A form could require funds be held in escrow to accommodate repair of conditions discovered post settlement.  Big risk there too.  How much do you hold.  I’ve been involved in many cases where the cost of remediation, particularly of structural problems, exceeds $100,000.00.  An agent, or a lawyer, would be putting her neck on the chopping block by suggesting any number!

And what conditions are covered by the deferred transfer of risk of loss or the escrow agreement, material defects or those that may not be material?  Because buyers ordinarily rely not only on seller disclosures, but also personal visits and inspections, do we need to beef up the seller disclosure when visits and inspections can’t take place.  Sure, a form could do that too.  But what does it ask?  “In addition to material defects please disclose any other condition that the reasonably prudent buyer wouldn’t be happy with”?  Good luck with that!

What forms do best is to continue transactions to future dates to accommodate inspections and permit closings that signal the end of the transaction – no overhanging inspections to be done, warranties, or loose ends.  The PAR Coronavirus Addendum does that and parties can always attempt to reach amendments extending settlement, assuming the luxury of time.  Not everyone has it.

Forms can also protect.  I’m not sure it is necessary for buyers and sellers who are determined to proceed to sign indemnity and hold harmless agreements.  What buyer/seller is not aware of the risk of physical contact with others or surfaces and spaces recently touched or occupied by others?  Consumers know as much as any of you know about the risks so how can you be blamed for their exposure?  Perhaps advising consumers to get the latest information relative to stay at home and business closure orders makes sense.  I suggest referring them to www.parealtor.org/coronavirus. And certainly don’t undo science and legal-based guidance by suggesting that consumers take or refrain from certain action.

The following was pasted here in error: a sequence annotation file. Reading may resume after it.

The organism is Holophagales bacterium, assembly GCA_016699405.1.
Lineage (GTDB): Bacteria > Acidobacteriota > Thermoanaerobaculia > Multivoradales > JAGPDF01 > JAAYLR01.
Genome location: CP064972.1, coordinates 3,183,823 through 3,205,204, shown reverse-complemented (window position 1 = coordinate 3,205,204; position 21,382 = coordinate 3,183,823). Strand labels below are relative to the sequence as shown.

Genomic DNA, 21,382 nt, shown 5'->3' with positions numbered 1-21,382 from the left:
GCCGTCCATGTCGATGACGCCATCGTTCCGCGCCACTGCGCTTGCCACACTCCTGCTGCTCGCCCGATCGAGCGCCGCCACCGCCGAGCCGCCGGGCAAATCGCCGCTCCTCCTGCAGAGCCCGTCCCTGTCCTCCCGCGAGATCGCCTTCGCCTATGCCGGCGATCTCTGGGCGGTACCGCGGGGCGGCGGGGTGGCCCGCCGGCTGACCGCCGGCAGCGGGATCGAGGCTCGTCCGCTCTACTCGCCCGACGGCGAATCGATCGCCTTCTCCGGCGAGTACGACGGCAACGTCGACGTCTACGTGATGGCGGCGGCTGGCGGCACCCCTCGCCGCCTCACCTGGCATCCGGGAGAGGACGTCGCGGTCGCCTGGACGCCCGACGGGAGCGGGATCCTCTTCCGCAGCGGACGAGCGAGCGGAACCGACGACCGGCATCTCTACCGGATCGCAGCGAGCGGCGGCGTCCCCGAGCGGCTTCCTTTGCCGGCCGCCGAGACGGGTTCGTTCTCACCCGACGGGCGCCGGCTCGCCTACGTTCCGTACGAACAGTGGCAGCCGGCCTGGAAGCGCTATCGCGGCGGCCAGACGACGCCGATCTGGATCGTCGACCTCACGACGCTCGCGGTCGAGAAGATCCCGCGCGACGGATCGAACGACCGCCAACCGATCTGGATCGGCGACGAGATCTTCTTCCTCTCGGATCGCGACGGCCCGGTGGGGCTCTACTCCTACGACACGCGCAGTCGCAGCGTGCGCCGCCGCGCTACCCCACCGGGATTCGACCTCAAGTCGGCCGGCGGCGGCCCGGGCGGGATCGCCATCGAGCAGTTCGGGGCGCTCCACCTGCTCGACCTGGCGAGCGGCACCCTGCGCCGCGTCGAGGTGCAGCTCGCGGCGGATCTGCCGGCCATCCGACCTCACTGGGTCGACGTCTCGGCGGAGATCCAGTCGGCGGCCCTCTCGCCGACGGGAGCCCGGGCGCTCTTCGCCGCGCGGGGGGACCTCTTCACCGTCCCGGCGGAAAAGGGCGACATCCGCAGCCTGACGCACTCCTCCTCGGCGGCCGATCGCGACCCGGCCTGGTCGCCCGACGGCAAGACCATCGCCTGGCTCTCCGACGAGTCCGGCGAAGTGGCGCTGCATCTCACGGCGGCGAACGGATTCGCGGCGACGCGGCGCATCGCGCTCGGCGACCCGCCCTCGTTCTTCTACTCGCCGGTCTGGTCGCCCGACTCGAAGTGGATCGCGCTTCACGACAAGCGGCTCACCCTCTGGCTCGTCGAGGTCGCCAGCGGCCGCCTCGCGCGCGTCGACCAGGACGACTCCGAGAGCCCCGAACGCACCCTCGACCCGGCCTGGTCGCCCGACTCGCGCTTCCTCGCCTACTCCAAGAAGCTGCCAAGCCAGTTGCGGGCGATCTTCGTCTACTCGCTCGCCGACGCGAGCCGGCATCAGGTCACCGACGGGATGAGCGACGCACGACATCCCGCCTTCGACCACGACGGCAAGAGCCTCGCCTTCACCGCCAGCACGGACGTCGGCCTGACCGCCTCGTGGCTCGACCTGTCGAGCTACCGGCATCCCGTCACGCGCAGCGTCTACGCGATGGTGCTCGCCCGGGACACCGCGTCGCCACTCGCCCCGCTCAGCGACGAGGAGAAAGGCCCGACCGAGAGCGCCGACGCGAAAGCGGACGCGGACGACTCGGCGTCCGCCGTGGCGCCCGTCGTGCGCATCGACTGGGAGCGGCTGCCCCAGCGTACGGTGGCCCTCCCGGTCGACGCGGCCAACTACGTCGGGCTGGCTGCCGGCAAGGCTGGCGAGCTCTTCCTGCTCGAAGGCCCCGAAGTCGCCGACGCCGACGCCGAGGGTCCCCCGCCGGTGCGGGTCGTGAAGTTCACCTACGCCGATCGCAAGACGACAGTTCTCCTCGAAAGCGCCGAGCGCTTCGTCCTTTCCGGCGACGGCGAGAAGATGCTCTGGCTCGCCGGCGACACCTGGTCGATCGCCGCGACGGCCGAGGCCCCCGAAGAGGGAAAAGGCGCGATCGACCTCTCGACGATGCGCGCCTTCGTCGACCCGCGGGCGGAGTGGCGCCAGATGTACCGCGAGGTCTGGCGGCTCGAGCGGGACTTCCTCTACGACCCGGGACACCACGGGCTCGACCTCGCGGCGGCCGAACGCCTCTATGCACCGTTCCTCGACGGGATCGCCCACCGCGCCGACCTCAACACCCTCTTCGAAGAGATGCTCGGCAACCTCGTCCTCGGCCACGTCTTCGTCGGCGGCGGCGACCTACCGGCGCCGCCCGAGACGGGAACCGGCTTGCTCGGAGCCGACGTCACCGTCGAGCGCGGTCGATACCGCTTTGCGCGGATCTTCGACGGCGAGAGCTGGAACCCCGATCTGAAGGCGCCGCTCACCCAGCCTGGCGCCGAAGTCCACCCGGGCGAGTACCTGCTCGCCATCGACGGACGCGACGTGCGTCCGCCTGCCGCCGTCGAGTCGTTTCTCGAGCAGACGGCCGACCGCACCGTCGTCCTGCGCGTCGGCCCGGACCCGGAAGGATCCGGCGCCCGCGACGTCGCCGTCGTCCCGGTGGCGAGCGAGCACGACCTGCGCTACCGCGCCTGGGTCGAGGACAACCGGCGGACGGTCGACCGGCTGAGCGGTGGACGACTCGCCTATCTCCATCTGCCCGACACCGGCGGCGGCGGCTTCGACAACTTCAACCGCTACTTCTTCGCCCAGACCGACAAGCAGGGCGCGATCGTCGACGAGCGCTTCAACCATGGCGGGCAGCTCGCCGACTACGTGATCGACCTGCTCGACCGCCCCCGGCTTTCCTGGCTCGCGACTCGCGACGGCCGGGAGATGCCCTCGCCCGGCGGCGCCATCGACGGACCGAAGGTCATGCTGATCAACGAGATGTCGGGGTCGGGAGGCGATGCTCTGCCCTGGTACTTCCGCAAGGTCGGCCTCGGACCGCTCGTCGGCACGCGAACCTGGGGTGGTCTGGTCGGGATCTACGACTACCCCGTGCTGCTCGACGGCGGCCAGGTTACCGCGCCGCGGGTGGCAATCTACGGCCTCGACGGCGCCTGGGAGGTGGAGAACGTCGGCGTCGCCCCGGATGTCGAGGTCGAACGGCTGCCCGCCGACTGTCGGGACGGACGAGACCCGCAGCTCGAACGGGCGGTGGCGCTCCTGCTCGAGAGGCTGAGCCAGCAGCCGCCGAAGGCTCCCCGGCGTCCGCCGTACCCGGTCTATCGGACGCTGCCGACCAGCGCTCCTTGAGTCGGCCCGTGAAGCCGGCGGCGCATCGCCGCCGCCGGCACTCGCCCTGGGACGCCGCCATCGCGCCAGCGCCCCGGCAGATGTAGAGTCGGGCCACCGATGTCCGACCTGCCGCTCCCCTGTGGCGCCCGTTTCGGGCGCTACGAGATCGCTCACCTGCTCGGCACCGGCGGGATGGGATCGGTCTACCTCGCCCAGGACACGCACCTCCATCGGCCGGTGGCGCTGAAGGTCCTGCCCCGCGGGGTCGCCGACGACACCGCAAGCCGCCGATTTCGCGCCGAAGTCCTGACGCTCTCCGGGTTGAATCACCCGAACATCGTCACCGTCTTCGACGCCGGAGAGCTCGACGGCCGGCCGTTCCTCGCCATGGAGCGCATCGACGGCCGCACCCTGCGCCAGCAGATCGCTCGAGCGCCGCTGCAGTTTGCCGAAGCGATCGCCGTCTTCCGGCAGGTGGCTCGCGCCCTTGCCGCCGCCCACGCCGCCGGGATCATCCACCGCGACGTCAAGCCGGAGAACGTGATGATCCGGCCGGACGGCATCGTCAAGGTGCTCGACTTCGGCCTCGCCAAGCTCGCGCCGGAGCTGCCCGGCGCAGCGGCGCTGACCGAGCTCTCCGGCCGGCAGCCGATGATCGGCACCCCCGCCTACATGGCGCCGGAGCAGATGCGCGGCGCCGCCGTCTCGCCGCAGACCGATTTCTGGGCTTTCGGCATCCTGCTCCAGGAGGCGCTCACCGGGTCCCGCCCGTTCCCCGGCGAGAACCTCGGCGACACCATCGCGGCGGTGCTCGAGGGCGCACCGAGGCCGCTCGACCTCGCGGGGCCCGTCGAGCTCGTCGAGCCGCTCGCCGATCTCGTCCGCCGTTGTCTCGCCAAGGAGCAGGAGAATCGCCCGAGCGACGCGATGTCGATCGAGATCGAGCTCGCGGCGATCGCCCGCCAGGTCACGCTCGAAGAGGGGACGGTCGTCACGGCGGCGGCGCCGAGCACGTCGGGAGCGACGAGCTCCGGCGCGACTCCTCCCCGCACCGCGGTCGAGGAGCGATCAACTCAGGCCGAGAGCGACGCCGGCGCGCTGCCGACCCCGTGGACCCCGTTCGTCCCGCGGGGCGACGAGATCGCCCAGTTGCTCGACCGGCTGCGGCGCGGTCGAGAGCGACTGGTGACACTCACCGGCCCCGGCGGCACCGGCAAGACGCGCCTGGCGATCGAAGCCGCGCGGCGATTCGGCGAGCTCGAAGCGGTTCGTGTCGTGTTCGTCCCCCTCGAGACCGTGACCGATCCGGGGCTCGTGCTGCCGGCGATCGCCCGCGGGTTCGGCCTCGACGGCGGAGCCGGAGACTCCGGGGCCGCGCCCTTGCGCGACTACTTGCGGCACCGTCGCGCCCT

Before I leave you all in despair, I will leave with something over which to be optimistic.  As we anticipate a relaxation of sequestration, your state association is working around the clock to promulgate for your use broker policies and resources relating to general hygiene and protection, listing appointments, marketing, industry showings, open houses and the like.  You can anticipate that these guidelines and directives will be detailed and that brokerages will be able to incorporate them as part of routine protocol.  These documents and forms will be useful in instructing buyers and sellers as to what they may expect and the protocols they are to observe to assure not only their own safety but the safety of family and industry members as well.  You may anticipate the availability of these resources  being released as the state announces how it will allow commerce to open.  Continue to monitor the website of the Pennsylvania Association of Realtors®.

James L. Goldsmith is an attorney with Mette, Evans & Woodside and serves as general counsel to PAR. A substantial portion of his practice is dedicated to providing advice and counsel to real estate licensees. He and his firm represent and defend real estate salespersons and brokers in civil lawsuits and licensing claims across the Commonwealth. Jim also defends REALTORS® in disciplinary hearings conducted by the Real Estate Commission.